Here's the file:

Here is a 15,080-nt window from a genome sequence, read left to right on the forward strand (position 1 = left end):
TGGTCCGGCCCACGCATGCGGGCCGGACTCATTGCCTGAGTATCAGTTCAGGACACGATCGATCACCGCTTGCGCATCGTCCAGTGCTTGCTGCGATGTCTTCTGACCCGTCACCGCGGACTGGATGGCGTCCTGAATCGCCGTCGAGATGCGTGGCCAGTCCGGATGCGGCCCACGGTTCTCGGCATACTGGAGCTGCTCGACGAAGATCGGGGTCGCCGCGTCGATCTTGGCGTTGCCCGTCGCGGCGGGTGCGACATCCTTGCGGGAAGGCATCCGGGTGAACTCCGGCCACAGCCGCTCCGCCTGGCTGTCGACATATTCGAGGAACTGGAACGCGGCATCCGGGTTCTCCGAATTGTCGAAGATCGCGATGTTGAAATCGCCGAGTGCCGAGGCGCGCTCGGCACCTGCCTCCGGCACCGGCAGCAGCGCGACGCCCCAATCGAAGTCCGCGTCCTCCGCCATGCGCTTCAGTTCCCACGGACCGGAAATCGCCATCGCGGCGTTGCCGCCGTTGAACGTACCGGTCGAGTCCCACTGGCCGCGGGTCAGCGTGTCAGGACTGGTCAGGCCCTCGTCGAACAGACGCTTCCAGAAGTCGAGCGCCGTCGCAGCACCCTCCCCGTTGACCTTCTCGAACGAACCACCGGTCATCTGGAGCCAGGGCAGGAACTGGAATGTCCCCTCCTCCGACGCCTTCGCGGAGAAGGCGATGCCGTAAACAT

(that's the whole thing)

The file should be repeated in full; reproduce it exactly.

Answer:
Here is a 15,080-nt window from a genome sequence, read left to right on the forward strand (position 1 = left end):
TGGTCCGGCCCACGCATGCGGGCCGGACTCATTGCCTGAGTATCAGTTCAGGACACGATCGATCACCGCTTGCGCATCGTCCAGTGCTTGCTGCGATGTCTTCTGACCCGTCACCGCGGACTGGATGGCGTCCTGAATCGCCGTCGAGATGCGTGGCCAGTCCGGATGCGGCCCACGGTTCTCGGCATACTGGAGCTGCTCGACGAAGATCGGGGTCGCCGCGTCGATCTTGGCGTTGCCCGTCGCGGCGGGTGCGACATCCTTGCGGGAAGGCATCCGGGTGAACTCCGGCCACAGCCGCTCCGCCTGGCTGTCGACATATTCGAGGAACTGGAACGCGGCATCCGGGTTCTCCGAATTGTCGAAGATCGCGATGTTGAAATCGCCGAGTGCCGAGGCGCGCTCGGCACCTGCCTCCGGCACCGGCAGCAGCGCGACGCCCCAATCGAAGTCCGCGTCCTCCGCCATGCGCTTCAGTTCCCACGGACCGGAAATCGCCATCGCGGCGTTGCCGCCGTTGAACGTACCGGTCGAGTCCCACTGGCCGCGGGTCAGCGTGTCAGGACTGGTCAGGCCCTCGTCGAACAGACGCTTCCAGAAGTCGAGCGCCGTCGCAGCACCCTCCCCGTTGACCTTCTCGAACGAACCACCGGTCATCTGGAGCCAGGGCAGGAACTGGAATGTCCCCTCCTCCGACGCCTTCGCGGAGAAGGCGATGCCGTAAACAT